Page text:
Shocks, security, risks and resilience

The security dilemma is a critically important idea in understanding key challenges to global security in the twenty-first century. 

Contemporary debates about security and resilience, the fragility of co-operation and perceptions of trust and mistrust and the significance of these issues to world politics, are a key focus of our research and a global challenge for all societies.

The unifying term of ‘resilience’ and ‘resilience policy’ has become a powerful metaphor in security politics and its application within communities to counter extremism and radicalisation has become a focus of research. Following large-scale terrorist plots and activity targeting multicultural cities, ‘resilience’ has been developed as a widely generic set of best practises, largely inflexible in adapting to local culture, understanding and human concerns.

Spanning multiple disciplines, our research examines the concept of security and related themes to enhance our understanding of, and approach to, the rhetorical, operational, and practical power of this concept in organising, legitimising, and deploying state and international power and resources.

Projects available under this theme

Find out more about the project and apply directly to the scholarships via the listings below. You can also follow our guidance on how to apply to the Global Challenges PhD Scholarships.

'Security' as a legal concept

De Londras and Mavronica

‘Security’ is a powerful, rhetorical concept that can have acute impacts on law and legal systems. In the pursuit of security, states and international organisations pursue policies and introduce laws that can have deleterious impacts on human rights and the Rule of Law, while pursuing a ‘good’ that has the potential to improve baseline rights protection for all. Security is, thus, something that has a clear exogenous impact on law and legal analyses but which does not itself have meaningful content as a legal concept. This project will address that vital lacuna to develop a theoretically rich, practically applicable understanding of security from a legal perspective.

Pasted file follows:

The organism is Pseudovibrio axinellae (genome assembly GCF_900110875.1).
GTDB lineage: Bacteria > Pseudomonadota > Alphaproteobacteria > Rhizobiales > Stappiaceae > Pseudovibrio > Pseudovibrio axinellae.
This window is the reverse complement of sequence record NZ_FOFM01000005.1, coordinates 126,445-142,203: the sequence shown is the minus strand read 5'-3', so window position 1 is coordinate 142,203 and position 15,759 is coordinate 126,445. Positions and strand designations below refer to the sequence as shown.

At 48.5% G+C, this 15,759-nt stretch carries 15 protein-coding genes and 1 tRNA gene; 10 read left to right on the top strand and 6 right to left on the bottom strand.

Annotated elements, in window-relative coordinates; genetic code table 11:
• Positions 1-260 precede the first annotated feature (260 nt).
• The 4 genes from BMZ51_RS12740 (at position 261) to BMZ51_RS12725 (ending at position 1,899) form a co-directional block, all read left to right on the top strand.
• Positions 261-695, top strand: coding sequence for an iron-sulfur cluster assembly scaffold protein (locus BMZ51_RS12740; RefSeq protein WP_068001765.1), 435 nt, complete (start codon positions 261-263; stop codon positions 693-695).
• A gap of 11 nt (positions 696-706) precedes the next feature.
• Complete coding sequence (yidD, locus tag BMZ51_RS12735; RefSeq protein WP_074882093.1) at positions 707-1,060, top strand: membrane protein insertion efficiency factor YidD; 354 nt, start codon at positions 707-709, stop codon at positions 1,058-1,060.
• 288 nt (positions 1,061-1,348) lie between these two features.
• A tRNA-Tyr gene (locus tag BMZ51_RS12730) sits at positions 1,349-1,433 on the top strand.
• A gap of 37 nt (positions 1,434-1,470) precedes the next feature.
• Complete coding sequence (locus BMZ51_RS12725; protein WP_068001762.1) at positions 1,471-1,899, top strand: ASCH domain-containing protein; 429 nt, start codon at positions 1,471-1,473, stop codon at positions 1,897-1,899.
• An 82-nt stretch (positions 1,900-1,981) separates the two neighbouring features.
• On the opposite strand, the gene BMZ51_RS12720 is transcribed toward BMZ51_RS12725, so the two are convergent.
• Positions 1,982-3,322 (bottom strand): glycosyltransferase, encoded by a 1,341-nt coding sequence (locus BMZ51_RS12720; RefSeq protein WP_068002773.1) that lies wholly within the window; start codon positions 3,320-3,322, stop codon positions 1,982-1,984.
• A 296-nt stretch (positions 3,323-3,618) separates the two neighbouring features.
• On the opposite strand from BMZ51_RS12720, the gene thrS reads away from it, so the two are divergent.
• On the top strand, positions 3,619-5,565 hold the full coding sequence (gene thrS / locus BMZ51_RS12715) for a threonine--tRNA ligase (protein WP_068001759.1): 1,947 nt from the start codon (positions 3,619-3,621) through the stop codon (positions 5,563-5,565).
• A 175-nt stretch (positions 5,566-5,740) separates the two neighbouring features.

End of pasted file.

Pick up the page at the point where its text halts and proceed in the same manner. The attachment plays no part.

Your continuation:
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Gendering resilient ways of life: religious communities in multicultural cities

Brown and Fregonese

The aim of this project is to explore how religious communities in multicultural cities build & experience resilience in a gendered manner. The PhD will focus on religious communities in 3 large multicultural cities: Paris, Birmingham & Beirut.  The first objective is to uncover the gendered resources that religious communities draw upon to build resilient ways of life in urban environments. The second, using the same cases, is to show how resilience is experienced in gendered terms. During the project, you will develop a framework to carry out a comparative assessment; conduct fieldwork in these cities; and as a result of your findings offer a critique of existing policies for building resilience. The research builds on the expertise of Dr Katherine E Brown in religious studies who focuses on radicalisation and gender, and of Dr Sara Fregonese whose work in geography specialises in urban resilience, especially Beirut. This project offers an opportunity to work in an interdisciplinary research team, advance our understanding of resilience, and to have an impact on a key area of security policy.

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